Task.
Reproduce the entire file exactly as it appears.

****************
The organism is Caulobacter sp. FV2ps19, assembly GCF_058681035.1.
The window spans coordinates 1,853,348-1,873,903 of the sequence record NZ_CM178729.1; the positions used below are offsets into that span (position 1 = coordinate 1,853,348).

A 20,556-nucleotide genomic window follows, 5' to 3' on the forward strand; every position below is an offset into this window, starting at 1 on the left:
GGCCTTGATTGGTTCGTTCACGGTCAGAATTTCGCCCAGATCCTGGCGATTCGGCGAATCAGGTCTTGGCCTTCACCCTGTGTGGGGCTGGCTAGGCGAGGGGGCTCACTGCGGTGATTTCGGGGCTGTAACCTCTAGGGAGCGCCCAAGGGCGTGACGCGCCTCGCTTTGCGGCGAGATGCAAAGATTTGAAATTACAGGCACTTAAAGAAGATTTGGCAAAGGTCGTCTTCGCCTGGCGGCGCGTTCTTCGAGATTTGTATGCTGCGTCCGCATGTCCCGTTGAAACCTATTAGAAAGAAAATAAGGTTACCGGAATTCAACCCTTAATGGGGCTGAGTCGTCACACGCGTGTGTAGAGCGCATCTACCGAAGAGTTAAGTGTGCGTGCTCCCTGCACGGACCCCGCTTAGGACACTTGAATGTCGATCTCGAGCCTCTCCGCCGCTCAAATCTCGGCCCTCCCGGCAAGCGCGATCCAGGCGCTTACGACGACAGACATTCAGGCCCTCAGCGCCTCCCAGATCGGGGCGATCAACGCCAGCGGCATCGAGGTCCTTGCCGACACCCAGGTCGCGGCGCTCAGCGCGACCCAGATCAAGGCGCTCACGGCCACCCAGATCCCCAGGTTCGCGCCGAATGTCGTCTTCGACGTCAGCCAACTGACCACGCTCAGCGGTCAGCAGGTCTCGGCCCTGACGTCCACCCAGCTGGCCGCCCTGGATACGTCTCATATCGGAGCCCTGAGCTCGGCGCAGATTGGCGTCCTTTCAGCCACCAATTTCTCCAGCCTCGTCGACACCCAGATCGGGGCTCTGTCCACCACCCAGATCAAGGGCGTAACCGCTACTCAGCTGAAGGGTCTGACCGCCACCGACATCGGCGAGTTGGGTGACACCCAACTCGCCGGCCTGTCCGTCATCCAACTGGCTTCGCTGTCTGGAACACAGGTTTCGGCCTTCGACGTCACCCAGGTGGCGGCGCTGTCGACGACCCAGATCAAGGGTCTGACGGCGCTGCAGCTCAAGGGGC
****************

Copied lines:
The organism is Caulobacter sp. FV2ps19, assembly GCF_058681035.1.
The window spans coordinates 1,853,348-1,873,903 of the sequence record NZ_CM178729.1; the positions used below are offsets into that span (position 1 = coordinate 1,853,348).

A 20,556-nucleotide genomic window follows, 5' to 3' on the forward strand; every position below is an offset into this window, starting at 1 on the left:
GGCCTTGATTGGTTCGTTCACGGTCAGAATTTCGCCCAGATCCTGGCGATTCGGCGAATCAGGTCTTGGCCTTCACCCTGTGTGGGGCTGGCTAGGCGAGGGGGCTCACTGCGGTGATTTCGGGGCTGTAACCTCTAGGGAGCGCCCAAGGGCGTGACGCGCCTCGCTTTGCGGCGAGATGCAAAGATTTGAAATTACAGGCACTTAAAGAAGATTTGGCAAAGGTCGTCTTCGCCTGGCGGCGCGTTCTTCGAGATTTGTATGCTGCGTCCGCATGTCCCGTTGAAACCTATTAGAAAGAAAATAAGGTTACCGGAATTCAACCCTTAATGGGGCTGAGTCGTCACACGCGTGTGTAGAGCGCATCTACCGAAGAGTTAAGTGTGCGTGCTCCCTGCACGGACCCCGCTTAGGACACTTGAATGTCGATCTCGAGCCTCTCCGCCGCTCAAATCTCGGCCCTCCCGGCAAGCGCGATCCAGGCGCTTACGACGACAGACATTCAGGCCCTCAGCGCCTCCCAGATCGGGGCGATCAACGCCAGCGGCATCGAGGTCCTTGCCGACACCCAGGTCGCGGCGCTCAGCGCGACCCAGATCAAGGCGCTCACGGCCACCCAGATCCCCAGGTTCGCGCCGAATGTCGTCTTCGACGTCAGCCAACTGACCACGCTCAGCGGTCAGCAGGTCTCGGCCCTGACGTCCACCCAGCTGGCCGCCCTGGATACGTCTCATATCGGAGCCCTGAGCTCGGCGCAGATTGGCGTCCTTTCAGCCACCAATTTCTCCAGCCTCGTCGACACCCAGATCGGGGCTCTGTCCACCACCCAGATCAAGGGCGTAACCGCTACTCAGCTGAAGGGTCTGACCGCCACCGACATCGGCGAGTTGGGTGACACCCAACTCGCCGGCCTGTCCGTCATCCAACTGGCTTCGCTGTCTGGAACACAGGTTTCGGCCTTCGACGTCACCCAGGTGGCGGCGCTGTCGACGACCCAGATCAAGGGTCTGACGGCGCTGCAGCTCAAGGGGC